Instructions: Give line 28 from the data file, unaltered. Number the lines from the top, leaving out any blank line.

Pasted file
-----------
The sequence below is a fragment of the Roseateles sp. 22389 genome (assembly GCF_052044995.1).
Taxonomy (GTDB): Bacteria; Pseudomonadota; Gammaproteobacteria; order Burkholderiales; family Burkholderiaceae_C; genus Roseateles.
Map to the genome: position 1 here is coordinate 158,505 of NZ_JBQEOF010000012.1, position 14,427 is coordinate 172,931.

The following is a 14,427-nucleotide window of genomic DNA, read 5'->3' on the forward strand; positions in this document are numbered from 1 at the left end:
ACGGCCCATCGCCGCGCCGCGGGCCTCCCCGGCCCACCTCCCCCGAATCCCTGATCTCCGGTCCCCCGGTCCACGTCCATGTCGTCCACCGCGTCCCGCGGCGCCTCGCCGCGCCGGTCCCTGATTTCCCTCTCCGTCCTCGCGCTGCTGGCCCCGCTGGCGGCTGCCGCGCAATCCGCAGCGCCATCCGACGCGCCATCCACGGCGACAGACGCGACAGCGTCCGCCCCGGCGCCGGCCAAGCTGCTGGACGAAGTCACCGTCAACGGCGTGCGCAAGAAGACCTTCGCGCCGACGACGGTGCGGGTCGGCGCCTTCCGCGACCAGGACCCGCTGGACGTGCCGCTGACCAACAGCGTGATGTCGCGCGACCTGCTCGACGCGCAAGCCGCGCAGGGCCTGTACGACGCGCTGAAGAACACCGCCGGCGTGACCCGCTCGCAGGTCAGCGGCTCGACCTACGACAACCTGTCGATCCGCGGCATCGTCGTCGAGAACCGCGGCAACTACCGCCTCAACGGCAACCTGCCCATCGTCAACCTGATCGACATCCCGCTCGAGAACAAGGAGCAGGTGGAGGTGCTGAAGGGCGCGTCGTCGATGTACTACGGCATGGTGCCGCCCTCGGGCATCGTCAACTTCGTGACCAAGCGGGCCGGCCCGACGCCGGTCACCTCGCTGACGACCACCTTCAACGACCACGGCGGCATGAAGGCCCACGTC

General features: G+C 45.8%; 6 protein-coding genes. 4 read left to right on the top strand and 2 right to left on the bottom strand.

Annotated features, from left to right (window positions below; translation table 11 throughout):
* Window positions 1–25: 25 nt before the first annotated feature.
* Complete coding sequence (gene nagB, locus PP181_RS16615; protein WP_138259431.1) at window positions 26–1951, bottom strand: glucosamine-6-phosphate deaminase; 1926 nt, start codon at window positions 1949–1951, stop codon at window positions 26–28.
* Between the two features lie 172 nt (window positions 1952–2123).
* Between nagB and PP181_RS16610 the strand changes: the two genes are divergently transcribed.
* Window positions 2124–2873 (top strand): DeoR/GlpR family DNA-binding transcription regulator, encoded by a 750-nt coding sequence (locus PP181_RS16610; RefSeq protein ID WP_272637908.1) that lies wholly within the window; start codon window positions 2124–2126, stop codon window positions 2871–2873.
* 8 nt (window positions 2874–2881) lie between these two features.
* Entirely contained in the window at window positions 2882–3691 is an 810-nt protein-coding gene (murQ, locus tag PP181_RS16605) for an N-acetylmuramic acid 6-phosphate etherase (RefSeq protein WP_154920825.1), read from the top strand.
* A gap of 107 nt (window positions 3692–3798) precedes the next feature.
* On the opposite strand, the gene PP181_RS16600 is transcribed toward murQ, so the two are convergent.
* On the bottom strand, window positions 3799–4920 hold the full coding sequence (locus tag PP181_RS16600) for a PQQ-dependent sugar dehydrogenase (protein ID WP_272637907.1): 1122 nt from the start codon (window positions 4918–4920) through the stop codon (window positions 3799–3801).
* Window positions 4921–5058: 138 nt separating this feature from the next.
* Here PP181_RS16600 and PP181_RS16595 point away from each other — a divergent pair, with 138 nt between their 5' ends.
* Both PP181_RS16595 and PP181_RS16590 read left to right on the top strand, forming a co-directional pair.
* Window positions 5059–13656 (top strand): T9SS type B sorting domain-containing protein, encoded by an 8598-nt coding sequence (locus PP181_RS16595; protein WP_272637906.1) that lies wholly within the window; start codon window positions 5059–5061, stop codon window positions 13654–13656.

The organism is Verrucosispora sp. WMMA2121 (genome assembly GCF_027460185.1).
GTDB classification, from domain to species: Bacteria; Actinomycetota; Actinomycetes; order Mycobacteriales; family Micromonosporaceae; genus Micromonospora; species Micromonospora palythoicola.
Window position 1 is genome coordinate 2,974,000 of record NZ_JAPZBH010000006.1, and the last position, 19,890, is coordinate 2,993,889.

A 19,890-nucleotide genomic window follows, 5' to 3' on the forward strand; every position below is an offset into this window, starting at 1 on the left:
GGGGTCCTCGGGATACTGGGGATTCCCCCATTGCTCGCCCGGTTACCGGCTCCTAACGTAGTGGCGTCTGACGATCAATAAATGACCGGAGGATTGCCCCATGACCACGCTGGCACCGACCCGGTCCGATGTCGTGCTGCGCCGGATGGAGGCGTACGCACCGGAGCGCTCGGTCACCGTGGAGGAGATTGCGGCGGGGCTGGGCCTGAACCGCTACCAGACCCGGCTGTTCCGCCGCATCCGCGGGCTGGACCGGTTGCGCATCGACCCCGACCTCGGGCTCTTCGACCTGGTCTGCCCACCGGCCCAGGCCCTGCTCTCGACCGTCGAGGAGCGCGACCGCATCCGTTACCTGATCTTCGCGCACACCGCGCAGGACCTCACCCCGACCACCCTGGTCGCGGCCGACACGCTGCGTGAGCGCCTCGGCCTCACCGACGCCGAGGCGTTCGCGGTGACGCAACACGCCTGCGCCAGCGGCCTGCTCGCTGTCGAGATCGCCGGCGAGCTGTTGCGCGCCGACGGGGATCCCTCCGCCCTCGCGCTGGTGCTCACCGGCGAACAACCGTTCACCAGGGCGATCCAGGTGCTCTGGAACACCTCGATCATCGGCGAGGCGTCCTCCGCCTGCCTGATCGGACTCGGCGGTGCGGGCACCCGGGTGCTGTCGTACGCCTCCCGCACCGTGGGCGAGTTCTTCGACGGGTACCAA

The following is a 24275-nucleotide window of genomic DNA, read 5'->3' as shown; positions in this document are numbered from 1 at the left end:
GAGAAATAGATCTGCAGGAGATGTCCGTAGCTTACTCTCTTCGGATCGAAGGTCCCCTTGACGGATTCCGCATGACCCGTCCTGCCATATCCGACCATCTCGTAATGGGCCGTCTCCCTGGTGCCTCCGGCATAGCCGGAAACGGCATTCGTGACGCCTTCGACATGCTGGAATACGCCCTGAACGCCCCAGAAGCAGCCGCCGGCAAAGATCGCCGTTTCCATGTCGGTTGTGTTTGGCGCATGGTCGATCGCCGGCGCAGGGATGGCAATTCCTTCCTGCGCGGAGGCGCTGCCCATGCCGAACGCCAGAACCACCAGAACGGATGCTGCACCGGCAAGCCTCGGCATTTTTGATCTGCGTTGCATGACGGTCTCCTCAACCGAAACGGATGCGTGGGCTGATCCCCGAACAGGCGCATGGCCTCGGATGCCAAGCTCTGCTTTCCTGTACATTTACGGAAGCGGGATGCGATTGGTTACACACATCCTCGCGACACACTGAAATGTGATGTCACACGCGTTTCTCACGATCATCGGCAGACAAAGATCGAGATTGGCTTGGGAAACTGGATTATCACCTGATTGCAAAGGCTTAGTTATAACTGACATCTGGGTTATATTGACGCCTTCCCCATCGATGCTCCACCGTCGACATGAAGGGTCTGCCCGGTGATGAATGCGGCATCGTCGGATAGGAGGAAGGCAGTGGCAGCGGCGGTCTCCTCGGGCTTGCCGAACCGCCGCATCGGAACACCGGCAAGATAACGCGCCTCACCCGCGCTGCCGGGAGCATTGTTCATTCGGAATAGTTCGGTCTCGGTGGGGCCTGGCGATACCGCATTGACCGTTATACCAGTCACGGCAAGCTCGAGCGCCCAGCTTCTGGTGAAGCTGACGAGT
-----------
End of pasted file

GAGAAATAGATCTGCAGGAGATGTCCGTAGCTTACTCTCTTCGGATCGAAGGTCCCCTTGACGGATTCCGCATGACCCGTCCTGCCATATCCGACCATCTCGTAATGGGCCGTCTCCCTGGTGCCTCCGGCATAGCCGGAAACGGCATTCGTGACGCCTTCGACATGCTGGAATACGCCCTGAACGCCCCAGAAGCAGCCGCCGGCAAAGATCGCCGTTTCCATGTCGGTTGTGTTTGGCGCATGGTCGATCGCCGGCGCAGGGATGGCAATTCCTTCCTGCGCGGAGGCGCTGCCCATGCCGAACGCCAGAACCACCAGAACGGATGCTGCACCGGCAAGCCTCGGCATTTTTGATCTGCGTTGCATGACGGTCTCCTCAACCGAAACGGATGCGTGGGCTGATCCCCGAACAGGCGCATGGCCTCGGATGCCAAGCTCTGCTTTCCTGTACATTTACGGAAGCGGGATGCGATTGGTTACACACATCCTCGCGACACACTGAAATGTGATGTCACACGCGTTTCTCACGATCATCGGCAGACAAAGATCGAGATTGGCTTGGGAAACTGGATTATCACCTGATTGCAAAGGCTTAGTTATAACTGACATCTGGGTTATATTGACGCCTTCCCCATCGATGCTCCACCGTCGACATGAAGGGTCTGCCCGGTGATGAATGCGGCATCGTCGGATAGGAGGAAGGCAGTGGCAGCGGCGGTCTCCTCGGGCTTGCCGAACCGCCGCATCGGAACACCGGCAAGATAACGCGCCTCACCCGCGCTGCCGGGAGCATTGTTCATTCGGAATAGTTCGGTCTCGGTGGGGCCTGGCGATACCGCATTGACCGTTATACCAGTCACGGCAAGCTCGAGCGCCCAGCTTCTGGTGAAGCTGACGAGT